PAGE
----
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A global map of dominant malaria vectors

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11 pages
Global maps, in particular those based on vector distributions, have long been used to help visualise the global extent of malaria. Few, however, have been created with the support of a comprehensive and extensive evidence-based approach. Methods Here we describe the generation of a global map of the dominant vector species (DVS) of malaria that makes use of predicted distribution maps for individual species or species complexes. Results Our global map highlights the spatial variability in the complexity of the vector situation. In Africa, An. gambiae, An. arabiensis and An. funestus are co-dominant across much of the continent, whereas in the Asian-Pacific region there is a highly complex situation with multi-species coexistence and variable species dominance. Conclusions The competence of the mapping methodology to accurately portray DVS distributions is discussed. The comprehensive and contemporary database of species-specific spatial occurrence (currently available on request) will be made directly available via the Malaria Atlas Project (MAP) website from early 2012.
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Sinkaet al.Parasites & Vectors2012,5:69 http://www.parasitesandvectors.com/content/5/1/69
R E S E A R C H
Open Access
A global map of dominant malaria vectors 1* 2 3 4,5 6,8 Marianne E Sinka , Michael J Bangs , Sylvie Manguin , Yasmin RubioPalis , Theeraphap Chareonviriyaphap , 7 9 10 1 1 Maureen Coetzee , Charles M Mbogo , Janet Hemingway , Anand P Patil , William H Temperley , 1 11 12 13 1,14* Peter W Gething , Caroline W Kabaria , Thomas R Burkot , Ralph E Harbach and Simon I Hay
Abstract Background:Global maps, in particular those based on vector distributions, have long been used to help visualise the global extent of malaria. Few, however, have been created with the support of a comprehensive and extensive evidencebased approach. Methods:Here we describe the generation of a global map of the dominant vector species (DVS) of malaria that makes use of predicted distribution maps for individual species or species complexes. Results:Our global map highlights the spatial variability in the complexity of the vector situation. In Africa,An. gambiae, An. arabiensisandAn. funestusare codominant across much of the continent, whereas in the Asian Pacific region there is a highly complex situation with multispecies coexistence and variable species dominance. Conclusions:The competence of the mapping methodology to accurately portray DVS distributions is discussed. The comprehensive and contemporary database of speciesspecific spatial occurrence (currently available on request) will be made directly available via the Malaria Atlas Project (MAP) website from early 2012.
Background Global malaria vector maps, by necessity, must simplify a complex diversity of numerous interacting and sympa tric anopheline species. Such simplification refines the information down to a minimum, indicating only the primary vector(s) at each location and provides users, such as public health officials, modellers and opinion formers, with a global and regional picture that is easy to digest and utilise for scientific, operational and advo cacy purposes. Global maps have long been used to aid in visualising the malaria problem. These include the vector species map of May [1] and the 12 zones of malaria epidemiol ogy described by Macdonald [2], determined using broad climatic ranges and physical land features, as well as consideration of the known distribution of the major anopheline vectors at the time. More recently Mouchet et al. [3] updated Macdonalds map, reassigning the 12 zones into more conventional biogeographical regions. This history of malaria vector (or vectorassociated) visualisation indicates a past appetite for such maps,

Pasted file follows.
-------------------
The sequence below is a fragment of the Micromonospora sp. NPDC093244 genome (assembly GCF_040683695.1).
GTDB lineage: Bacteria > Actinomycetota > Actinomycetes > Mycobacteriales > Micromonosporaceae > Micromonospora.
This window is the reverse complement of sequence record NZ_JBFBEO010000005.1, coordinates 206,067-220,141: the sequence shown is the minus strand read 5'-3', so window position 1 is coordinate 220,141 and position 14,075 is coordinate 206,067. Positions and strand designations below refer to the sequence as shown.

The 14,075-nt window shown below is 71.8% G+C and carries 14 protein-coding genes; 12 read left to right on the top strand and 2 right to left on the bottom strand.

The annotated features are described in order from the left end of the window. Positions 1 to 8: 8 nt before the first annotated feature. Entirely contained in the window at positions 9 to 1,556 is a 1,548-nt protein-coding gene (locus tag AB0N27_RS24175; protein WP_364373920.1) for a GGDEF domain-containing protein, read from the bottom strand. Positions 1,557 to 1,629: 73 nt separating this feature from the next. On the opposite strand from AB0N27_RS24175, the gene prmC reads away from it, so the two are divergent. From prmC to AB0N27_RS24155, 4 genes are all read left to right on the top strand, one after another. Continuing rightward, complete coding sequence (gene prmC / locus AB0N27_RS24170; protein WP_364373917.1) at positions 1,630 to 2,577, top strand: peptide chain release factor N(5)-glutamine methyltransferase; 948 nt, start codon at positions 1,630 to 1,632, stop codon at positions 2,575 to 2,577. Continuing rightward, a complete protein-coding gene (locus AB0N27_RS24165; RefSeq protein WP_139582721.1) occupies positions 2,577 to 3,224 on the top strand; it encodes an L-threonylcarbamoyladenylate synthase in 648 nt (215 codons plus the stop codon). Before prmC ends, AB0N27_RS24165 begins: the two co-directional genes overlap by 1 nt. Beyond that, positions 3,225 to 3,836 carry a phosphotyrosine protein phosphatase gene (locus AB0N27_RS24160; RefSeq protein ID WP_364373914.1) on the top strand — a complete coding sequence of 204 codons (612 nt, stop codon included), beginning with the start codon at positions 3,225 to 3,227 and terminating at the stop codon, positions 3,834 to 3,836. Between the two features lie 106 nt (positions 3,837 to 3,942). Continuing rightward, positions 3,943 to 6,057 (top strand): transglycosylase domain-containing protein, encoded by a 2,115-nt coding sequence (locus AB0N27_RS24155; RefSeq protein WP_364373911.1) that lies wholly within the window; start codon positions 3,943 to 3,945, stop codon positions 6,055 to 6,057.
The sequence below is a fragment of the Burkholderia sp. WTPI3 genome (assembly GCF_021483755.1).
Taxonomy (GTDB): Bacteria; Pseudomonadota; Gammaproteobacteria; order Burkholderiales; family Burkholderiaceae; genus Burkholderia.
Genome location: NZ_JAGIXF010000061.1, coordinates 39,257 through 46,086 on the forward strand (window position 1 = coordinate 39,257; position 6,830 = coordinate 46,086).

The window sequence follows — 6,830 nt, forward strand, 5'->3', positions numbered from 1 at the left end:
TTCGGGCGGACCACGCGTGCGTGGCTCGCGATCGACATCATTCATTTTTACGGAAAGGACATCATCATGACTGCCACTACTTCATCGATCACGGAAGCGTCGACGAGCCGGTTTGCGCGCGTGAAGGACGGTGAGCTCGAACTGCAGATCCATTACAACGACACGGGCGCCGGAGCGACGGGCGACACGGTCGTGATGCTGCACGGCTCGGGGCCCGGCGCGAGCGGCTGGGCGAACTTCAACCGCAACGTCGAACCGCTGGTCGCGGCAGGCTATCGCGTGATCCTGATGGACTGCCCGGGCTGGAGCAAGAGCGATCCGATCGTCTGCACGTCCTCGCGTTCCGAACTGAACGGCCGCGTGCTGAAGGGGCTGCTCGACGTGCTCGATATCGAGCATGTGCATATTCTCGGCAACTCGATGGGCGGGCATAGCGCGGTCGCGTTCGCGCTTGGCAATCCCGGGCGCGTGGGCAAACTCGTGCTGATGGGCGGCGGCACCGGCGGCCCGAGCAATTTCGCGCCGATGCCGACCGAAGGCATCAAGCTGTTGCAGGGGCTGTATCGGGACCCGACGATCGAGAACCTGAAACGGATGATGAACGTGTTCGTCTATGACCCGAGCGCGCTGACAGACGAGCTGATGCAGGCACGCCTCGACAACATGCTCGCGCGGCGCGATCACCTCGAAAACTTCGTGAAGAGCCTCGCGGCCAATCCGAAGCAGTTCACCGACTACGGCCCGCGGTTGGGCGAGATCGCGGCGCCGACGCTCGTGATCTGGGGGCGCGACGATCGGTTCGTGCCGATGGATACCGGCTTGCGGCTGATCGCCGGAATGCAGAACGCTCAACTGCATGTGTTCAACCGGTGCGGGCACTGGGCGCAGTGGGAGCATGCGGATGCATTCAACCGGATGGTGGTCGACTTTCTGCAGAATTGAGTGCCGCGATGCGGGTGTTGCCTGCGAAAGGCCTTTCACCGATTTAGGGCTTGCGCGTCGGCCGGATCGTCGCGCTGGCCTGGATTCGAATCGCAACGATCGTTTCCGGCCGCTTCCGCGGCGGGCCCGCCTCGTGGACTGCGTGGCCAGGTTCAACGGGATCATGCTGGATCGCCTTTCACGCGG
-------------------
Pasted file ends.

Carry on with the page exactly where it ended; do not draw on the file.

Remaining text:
* Correspondence: marianne.sinka@zoo.ox.ac.uk; simon.hay@zoo.ox.ac.uk 1 Spatial Ecology and Epidemiology Group, Tinbergen Building, Department of Zoology, University of Oxford, South Parks Road, Oxford OX1 3PS, UK Full list of author information is available at the end of the article
continuing more recently with Kiszewskiet al. [4] pub lishing a global distribution map for the major malaria vectors in 2004. Their map was created to aid the authors in the development of a malaria transmission stabilitymap, but has since been adopted widely within the malaria research community and reproduced in many publications (their paper is listed as being cited 81 times in Web of Science and 37 times in PubMED). There is, therefore, a substantial and continuing demand for global maps of the major vectors of malaria. Human malarial protozoa are transmitted by mosqui toes of the genusAnopheles, which includes 465 for mally recognised species and more than 50 unnamed members of species complexes [5]. Approximately 70 of these species have the capacity to transmit human malaria parasites [6] and 41 are considered here to be dominant vector species/species complexes (DVS), cap able of transmitting malaria at a level of major concern to public health [7]. A comprehensive database of contemporary occur rence data for the 41 DVS was compiled over two years, beginning in January 2008 [710]. Using these and other data (see methods), distribution maps were produced for each species or species complex, which have been made available for download via the Malaria Atlas Project
© 2012 Sinka et al; licensee BioMed Central Ltd. This is an Open Access article distributed under the terms of the Creative Commons Attribution License (http://creativecommons.org/licenses/by/2.0), which permits unrestricted use, distribution, and reproduction in any medium, provided the original work is properly cited.
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